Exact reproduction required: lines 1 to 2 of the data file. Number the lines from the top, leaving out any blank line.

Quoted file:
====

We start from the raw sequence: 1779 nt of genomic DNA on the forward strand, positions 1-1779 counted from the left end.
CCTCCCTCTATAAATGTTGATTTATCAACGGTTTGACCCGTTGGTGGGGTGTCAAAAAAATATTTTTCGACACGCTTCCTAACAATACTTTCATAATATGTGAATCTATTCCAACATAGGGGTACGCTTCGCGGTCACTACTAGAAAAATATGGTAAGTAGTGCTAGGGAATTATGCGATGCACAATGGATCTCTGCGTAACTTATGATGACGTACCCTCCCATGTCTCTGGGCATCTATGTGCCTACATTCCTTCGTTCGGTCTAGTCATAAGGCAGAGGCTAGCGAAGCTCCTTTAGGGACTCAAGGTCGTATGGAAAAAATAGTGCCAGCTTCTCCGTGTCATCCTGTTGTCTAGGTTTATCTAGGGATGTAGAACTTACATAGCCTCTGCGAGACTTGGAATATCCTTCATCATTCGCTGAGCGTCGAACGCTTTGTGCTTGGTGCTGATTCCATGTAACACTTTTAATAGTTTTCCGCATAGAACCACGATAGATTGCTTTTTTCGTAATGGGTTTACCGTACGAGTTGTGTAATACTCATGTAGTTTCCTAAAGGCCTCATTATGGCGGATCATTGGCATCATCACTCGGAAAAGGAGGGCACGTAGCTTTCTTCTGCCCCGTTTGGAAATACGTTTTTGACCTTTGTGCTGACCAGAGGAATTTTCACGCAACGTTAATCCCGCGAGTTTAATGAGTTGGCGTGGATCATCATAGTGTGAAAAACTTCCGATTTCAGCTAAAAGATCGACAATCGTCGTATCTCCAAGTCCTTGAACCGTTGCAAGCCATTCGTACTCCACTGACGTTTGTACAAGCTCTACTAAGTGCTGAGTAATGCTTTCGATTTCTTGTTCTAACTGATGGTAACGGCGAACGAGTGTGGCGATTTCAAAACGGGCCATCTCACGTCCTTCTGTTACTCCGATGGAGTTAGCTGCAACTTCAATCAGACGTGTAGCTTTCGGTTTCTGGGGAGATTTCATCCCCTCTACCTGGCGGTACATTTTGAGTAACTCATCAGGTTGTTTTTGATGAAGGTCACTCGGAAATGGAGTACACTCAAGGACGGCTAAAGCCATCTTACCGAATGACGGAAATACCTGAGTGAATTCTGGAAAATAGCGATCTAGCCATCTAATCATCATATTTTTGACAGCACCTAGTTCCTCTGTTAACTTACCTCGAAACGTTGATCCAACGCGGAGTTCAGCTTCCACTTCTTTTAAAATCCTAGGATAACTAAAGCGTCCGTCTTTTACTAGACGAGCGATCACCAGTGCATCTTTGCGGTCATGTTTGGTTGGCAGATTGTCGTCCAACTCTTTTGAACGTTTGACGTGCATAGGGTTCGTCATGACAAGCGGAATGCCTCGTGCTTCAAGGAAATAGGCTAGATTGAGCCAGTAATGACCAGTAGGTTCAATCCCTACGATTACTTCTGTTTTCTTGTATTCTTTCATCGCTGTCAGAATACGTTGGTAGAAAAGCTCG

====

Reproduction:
We start from the raw sequence: 1779 nt of genomic DNA on the forward strand, positions 1-1779 counted from the left end.
CCTCCCTCTATAAATGTTGATTTATCAACGGTTTGACCCGTTGGTGGGGTGTCAAAAAAATATTTTTCGACACGCTTCCTAACAATACTTTCATAATATGTGAATCTATTCCAACATAGGGGTACGCTTCGCGGTCACTACTAGAAAAATATGGTAAGTAGTGCTAGGGAATTATGCGATGCACAATGGATCTCTGCGTAACTTATGATGACGTACCCTCCCATGTCTCTGGGCATCTATGTGCCTACATTCCTTCGTTCGGTCTAGTCATAAGGCAGAGGCTAGCGAAGCTCCTTTAGGGACTCAAGGTCGTATGGAAAAAATAGTGCCAGCTTCTCCGTGTCATCCTGTTGTCTAGGTTTATCTAGGGATGTAGAACTTACATAGCCTCTGCGAGACTTGGAATATCCTTCATCATTCGCTGAGCGTCGAACGCTTTGTGCTTGGTGCTGATTCCATGTAACACTTTTAATAGTTTTCCGCATAGAACCACGATAGATTGCTTTTTTCGTAATGGGTTTACCGTACGAGTTGTGTAATACTCATGTAGTTTCCTAAAGGCCTCATTATGGCGGATCATTGGCATCATCACTCGGAAAAGGAGGGCACGTAGCTTTCTTCTGCCCCGTTTGGAAATACGTTTTTGACCTTTGTGCTGACCAGAGGAATTTTCACGCAACGTTAATCCCGCGAGTTTAATGAGTTGGCGTGGATCATCATAGTGTGAAAAACTTCCGATTTCAGCTAAAAGATCGACAATCGTCGTATCTCCAAGTCCTTGAACCGTTGCAAGCCATTCGTACTCCACTGACGTTTGTACAAGCTCTACTAAGTGCTGAGTAATGCTTTCGATTTCTTGTTCTAACTGATGGTAACGGCGAACGAGTGTGGCGATTTCAAAACGGGCCATCTCACGTCCTTCTGTTACTCCGATGGAGTTAGCTGCAACTTCAATCAGACGTGTAGCTTTCGGTTTCTGGGGAGATTTCATCCCCTCTACCTGGCGGTACATTTTGAGTAACTCATCAGGTTGTTTTTGATGAAGGTCACTCGGAAATGGAGTACACTCAAGGACGGCTAAAGCCATCTTACCGAATGACGGAAATACCTGAGTGAATTCTGGAAAATAGCGATCTAGCCATCTAATCATCATATTTTTGACAGCACCTAGTTCCTCTGTTAACTTACCTCGAAACGTTGATCCAACGCGGAGTTCAGCTTCCACTTCTTTTAAAATCCTAGGATAACTAAAGCGTCCGTCTTTTACTAGACGAGCGATCACCAGTGCATCTTTGCGGTCATGTTTGGTTGGCAGATTGTCGTCCAACTCTTTTGAACGTTTGACGTGCATAGGGTTCGTCATGACAAGCGGAATGCCTCGTGCTTCAAGGAAATAGGCTAGATTGAGCCAGTAATGACCAGTAGGTTCAATCCCTACGATTACTTCTGTTTTCTTGTATTCTTTCATCGCTGTCAGAATACGTTGGTAGAAAAGCTCG